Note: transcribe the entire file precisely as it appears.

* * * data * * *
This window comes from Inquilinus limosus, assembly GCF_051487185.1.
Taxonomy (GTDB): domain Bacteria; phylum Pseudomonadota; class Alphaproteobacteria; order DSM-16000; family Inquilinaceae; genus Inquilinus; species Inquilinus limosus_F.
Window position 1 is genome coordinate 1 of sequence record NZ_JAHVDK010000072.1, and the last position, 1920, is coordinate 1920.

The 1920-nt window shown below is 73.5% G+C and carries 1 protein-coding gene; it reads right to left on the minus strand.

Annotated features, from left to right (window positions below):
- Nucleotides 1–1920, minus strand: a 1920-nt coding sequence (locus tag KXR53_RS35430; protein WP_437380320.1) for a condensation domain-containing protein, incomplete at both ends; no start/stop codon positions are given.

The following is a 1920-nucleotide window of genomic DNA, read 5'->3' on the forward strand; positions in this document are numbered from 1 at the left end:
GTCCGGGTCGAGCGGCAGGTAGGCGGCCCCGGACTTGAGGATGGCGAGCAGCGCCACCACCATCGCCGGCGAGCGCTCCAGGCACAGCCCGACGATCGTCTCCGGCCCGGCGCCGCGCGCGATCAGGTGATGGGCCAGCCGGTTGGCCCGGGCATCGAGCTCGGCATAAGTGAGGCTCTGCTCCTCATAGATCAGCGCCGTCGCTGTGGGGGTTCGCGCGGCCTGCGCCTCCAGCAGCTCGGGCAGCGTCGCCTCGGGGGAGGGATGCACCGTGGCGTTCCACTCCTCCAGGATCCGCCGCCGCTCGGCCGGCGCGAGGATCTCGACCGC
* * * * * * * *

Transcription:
This window comes from Inquilinus limosus, assembly GCF_051487185.1.
Taxonomy (GTDB): domain Bacteria; phylum Pseudomonadota; class Alphaproteobacteria; order DSM-16000; family Inquilinaceae; genus Inquilinus; species Inquilinus limosus_F.
Window position 1 is genome coordinate 1 of sequence record NZ_JAHVDK010000072.1, and the last position, 1920, is coordinate 1920.

The 1920-nt window shown below is 73.5% G+C and carries 1 protein-coding gene; it reads right to left on the minus strand.

Annotated features, from left to right (window positions below):
- Nucleotides 1–1920, minus strand: a 1920-nt coding sequence (locus tag KXR53_RS35430; protein WP_437380320.1) for a condensation domain-containing protein, incomplete at both ends; no start/stop codon positions are given.

The following is a 1920-nucleotide window of genomic DNA, read 5'->3' on the forward strand; positions in this document are numbered from 1 at the left end:
GTCCGGGTCGAGCGGCAGGTAGGCGGCCCCGGACTTGAGGATGGCGAGCAGCGCCACCACCATCGCCGGCGAGCGCTCCAGGCACAGCCCGACGATCGTCTCCGGCCCGGCGCCGCGCGCGATCAGGTGATGGGCCAGCCGGTTGGCCCGGGCATCGAGCTCGGCATAAGTGAGGCTCTGCTCCTCATAGATCAGCGCCGTCGCTGTGGGGGTTCGCGCGGCCTGCGCCTCCAGCAGCTCGGGCAGCGTCGCCTCGGGGGAGGGATGCACCGTGGCGTTCCACTCCTCCAGGATCCGCCGCCGCTCGGCCGGCGCGAGGATCTCGACCGC